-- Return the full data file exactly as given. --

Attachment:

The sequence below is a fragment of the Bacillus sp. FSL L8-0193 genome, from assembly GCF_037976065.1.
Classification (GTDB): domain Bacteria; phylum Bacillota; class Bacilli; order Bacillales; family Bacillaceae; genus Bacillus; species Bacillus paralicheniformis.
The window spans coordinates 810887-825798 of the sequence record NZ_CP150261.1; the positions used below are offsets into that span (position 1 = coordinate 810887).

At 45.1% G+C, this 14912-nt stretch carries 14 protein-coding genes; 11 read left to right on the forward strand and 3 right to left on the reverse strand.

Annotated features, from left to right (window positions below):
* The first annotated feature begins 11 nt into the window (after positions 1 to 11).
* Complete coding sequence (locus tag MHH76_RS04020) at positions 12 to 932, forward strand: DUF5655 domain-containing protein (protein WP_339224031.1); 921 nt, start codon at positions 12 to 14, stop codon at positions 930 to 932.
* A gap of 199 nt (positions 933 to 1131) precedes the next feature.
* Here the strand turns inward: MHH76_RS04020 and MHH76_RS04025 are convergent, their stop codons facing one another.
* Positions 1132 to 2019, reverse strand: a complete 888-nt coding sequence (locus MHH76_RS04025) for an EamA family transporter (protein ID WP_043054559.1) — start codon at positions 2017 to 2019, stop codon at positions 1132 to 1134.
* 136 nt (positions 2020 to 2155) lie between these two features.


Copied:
The sequence below is a fragment of the Bacillus sp. FSL L8-0193 genome, from assembly GCF_037976065.1.
Classification (GTDB): domain Bacteria; phylum Bacillota; class Bacilli; order Bacillales; family Bacillaceae; genus Bacillus; species Bacillus paralicheniformis.
The window spans coordinates 810887-825798 of the sequence record NZ_CP150261.1; the positions used below are offsets into that span (position 1 = coordinate 810887).

At 45.1% G+C, this 14912-nt stretch carries 14 protein-coding genes; 11 read left to right on the forward strand and 3 right to left on the reverse strand.

Annotated features, from left to right (window positions below):
* The first annotated feature begins 11 nt into the window (after positions 1 to 11).
* Complete coding sequence (locus tag MHH76_RS04020) at positions 12 to 932, forward strand: DUF5655 domain-containing protein (protein WP_339224031.1); 921 nt, start codon at positions 12 to 14, stop codon at positions 930 to 932.
* A gap of 199 nt (positions 933 to 1131) precedes the next feature.
* Here the strand turns inward: MHH76_RS04020 and MHH76_RS04025 are convergent, their stop codons facing one another.
* Positions 1132 to 2019, reverse strand: a complete 888-nt coding sequence (locus MHH76_RS04025) for an EamA family transporter (protein ID WP_043054559.1) — start codon at positions 2017 to 2019, stop codon at positions 1132 to 1134.
* 136 nt (positions 2020 to 2155) lie between these two features.